I. Accepted , who was born in Kent , educated in the free school at Canterbury , became a student, and soon after, about the beginning of 1604 , in his sixteenth year, a demy of 1612 , being then master of arts. At that time he entered into the sacred function, and became a frequent preacher, being puritanically inclined. In 1622 , he attended in the court of Prince Charles , while he was in Spain courting the infanta; and, in 1625 , he was made chaplain in ordinary to the king. In 1626 , he was elected president of his college, and in the next year proceeded in divinity. In 1628 and 1629 , he executed the office of vice-chancellor of the university of Oxford ; and, on the 13 Sep 1631 , being then, or about that time, prebendary of Canterbury , was installed dean of Gloucester , upon the removal of Dr. George Warburton thence to the deanery of Wells . In 1638 and 1639 , upon the solicitations of Dr. Laud , archbishop of Canterbury and chancellor of this university, Dr. Frewen again served the office of vice-chancellor; and, on the 17 Aug 1643 , he was chosen by his majesty to succeed Dr. Wright in the see of Lichfield and Coventry ; but the times being then much disturbed, he was not consecrated until the next year, when the solemnity was performed in the chapel of Magdalen College by the archbishop of York, and the bishops of Worcester, Oxford, Salisbury, and Peterborough. This preferment being then however but little better than titular, the hierarchy having been about that time silenced, he retired to London , and lived there, and elsewhere, among his relations for several years. Atlength, after the restoration of King Charles II. he was elected to the see of York on the 22 Sep , translated 04 Oct , and enthronized in the person of Tob. Wickham , prebendary of that church on the 11 of the same month, anno 1660 . The see of Lichfield being also vacantfor about a year, in expectation that Mr. Richard Baxter would take it, (for the king intended it for him conditionally he would conform), Dr. Frewen had the benefit of that too, all the fines for renewing, and for the filling up lives, to his very great profit, beside what he got from York . Atlength Mr. Baxter , the coryphæus of the presbyterian party, refusing it, lest he, in a high manner, should displease the brethren, it was offered to Dr. Richard Baylie , president of St. John's College, and dean of Sarum , who had been a very great sufferer for the king's cause; but he refusing it, because Dr. Frewen had skimmed it, it was conferred on Dr. John Hacket , of Cambridge . Dr. Frewen , who was accounted a general scholar, and a good orator, but bath nothing extant, only a Latin oration, with certain verses on the death of Prince Henry (for his Moral Philosophy Lectures are not yet made public), died at his manor of Bishops Thorp, near York , on the 28 Mar , in sixteen hundred sixty and four, and was buried on the 03 May following, under the great east window of the cathedral church of St. Peter, in York .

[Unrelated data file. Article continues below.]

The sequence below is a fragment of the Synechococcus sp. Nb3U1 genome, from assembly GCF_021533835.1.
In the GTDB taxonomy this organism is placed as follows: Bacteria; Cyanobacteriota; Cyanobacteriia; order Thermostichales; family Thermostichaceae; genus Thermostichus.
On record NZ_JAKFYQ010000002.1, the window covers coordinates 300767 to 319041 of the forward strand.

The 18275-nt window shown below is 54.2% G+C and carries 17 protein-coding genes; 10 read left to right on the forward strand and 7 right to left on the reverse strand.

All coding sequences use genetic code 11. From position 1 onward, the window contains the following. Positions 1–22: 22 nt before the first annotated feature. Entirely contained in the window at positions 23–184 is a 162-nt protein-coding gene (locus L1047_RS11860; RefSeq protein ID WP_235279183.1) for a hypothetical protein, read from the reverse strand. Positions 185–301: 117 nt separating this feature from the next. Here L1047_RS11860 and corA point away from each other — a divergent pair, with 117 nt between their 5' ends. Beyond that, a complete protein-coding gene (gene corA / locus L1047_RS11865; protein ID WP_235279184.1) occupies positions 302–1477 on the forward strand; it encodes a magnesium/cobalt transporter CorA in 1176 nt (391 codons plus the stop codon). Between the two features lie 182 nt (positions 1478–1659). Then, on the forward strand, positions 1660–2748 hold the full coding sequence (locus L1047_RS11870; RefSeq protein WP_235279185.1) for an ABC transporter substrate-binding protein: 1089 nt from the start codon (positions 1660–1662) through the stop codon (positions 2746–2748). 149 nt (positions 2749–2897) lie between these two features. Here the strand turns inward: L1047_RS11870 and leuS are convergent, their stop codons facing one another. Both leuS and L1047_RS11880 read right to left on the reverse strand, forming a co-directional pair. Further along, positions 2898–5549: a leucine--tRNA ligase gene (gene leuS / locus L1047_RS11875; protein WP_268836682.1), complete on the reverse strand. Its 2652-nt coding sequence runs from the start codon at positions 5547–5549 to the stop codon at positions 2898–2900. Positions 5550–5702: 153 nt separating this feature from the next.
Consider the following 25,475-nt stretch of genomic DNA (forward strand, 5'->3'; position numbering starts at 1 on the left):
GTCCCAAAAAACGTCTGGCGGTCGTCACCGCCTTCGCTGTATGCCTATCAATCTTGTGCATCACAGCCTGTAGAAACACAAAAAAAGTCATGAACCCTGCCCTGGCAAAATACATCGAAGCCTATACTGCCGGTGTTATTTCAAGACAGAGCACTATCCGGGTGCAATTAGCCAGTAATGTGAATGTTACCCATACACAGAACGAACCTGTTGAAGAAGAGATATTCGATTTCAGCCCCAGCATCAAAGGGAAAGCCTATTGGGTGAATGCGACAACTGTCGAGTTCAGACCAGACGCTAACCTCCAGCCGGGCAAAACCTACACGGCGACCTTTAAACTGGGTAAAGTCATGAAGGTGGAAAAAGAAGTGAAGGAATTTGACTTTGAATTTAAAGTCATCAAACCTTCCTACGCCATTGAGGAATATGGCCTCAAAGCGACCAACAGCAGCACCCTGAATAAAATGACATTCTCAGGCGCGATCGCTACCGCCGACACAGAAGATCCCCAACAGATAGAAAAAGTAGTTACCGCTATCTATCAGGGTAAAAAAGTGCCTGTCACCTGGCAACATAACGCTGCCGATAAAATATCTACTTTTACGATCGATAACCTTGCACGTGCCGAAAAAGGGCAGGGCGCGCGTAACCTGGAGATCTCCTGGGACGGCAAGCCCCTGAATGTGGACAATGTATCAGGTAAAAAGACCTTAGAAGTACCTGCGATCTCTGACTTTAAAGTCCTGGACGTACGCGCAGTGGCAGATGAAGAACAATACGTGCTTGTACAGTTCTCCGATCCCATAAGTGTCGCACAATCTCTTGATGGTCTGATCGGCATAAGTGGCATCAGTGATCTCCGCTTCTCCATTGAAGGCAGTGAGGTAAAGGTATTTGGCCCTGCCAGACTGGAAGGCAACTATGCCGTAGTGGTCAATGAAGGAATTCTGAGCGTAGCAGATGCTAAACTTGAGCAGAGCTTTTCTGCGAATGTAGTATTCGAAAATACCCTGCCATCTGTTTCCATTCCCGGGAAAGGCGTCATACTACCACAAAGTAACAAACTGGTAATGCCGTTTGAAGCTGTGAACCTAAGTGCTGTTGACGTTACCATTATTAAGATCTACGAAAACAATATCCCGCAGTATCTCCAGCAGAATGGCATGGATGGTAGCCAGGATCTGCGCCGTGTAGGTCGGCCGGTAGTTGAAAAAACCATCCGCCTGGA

It is related of Dr. Accepted Frewen , that, when chaplain to the Earl of Bristol , ambassador at the Spanish court, he was introduced to Prince Charles , who had arrived at Madrid to visit the infanta, and that he preached a sermon before his royal highness, from the text I Kings, xiii. 21st verse, which is still extant, and which is said to have had such an effect on the prince that he broke off the intended match.
From: Standlake, Oxon, Register of Marriages,
Volume 2.--Parchment leaves, 11 1/4 in. by 7 1/4 in., in limp vellum covers. The baptisms, marriages and burials appear to have been registered on separate quires, and bound together afterwards. Marked on the outside: "2. Baptismata 1631 - 1653. Matrimonia 1631 - 1656. Funera 1631 - 1657. Births (by Act of Parlt.) 1653 - 1656. (Supposed autograph of Accepted Frewen, Funera 1635 ). Francis Bradshaw, Rector. Funera 1635." Two paper leaves at the beginning torn out.
p. 1, Liber Regrarius Ecclesiae de Stanlake, incipiens Anno Domini 1631 , annoque regni dni nri Caroli Anglie &c. septimo. Francisco Bradshaw, Sacrae Theologiae Doctore ac Pastore.
p. 1-15, Baptisms 1631 - 1653.
p. 15, "Births of Children registered since the xxjxth of Sept. Ano Dni 1653 , according to an Act set forth by authority of Parliament." These are contained in pp. 15 to 20, and cover the years 1653 - 1656.
pp. 21 to 25, marriages 1631 - 1656. p. 26, blank. One leaf cut out.
pp. 27 to 37, burials 1631 - 1657. pp. 38-40, blank.
p. 28, "Accepto Frewen, Pastore."
What is this database for?
What is this database for?
This database contains a collection of some of the thousands of bits of information about Frewin's, Frewin's, Fruin's and Fruen's etc that are publicly available in family archives, Census's, the IGI, Parish Records and similar sources.
In many instances, we have attempted to make some sense of the various fragments and give an outline of the most likely family structure as we currently understand it based on the limited information available.
Given the sheer amount of transcription work needed to create a database of individuals, and the very sparse nature of the evidence found in many early records, there will certainly be mistakes in this database!
The intention is that any mistakes will be ironed out as more information becomes available about the various individuals.
Therefore, please do not assume that the information found on this database is absolutely correct! Use the source information privided to check the record yourself and let us know if there are any corrections needed.
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For further information, contact: Lawrence Frewin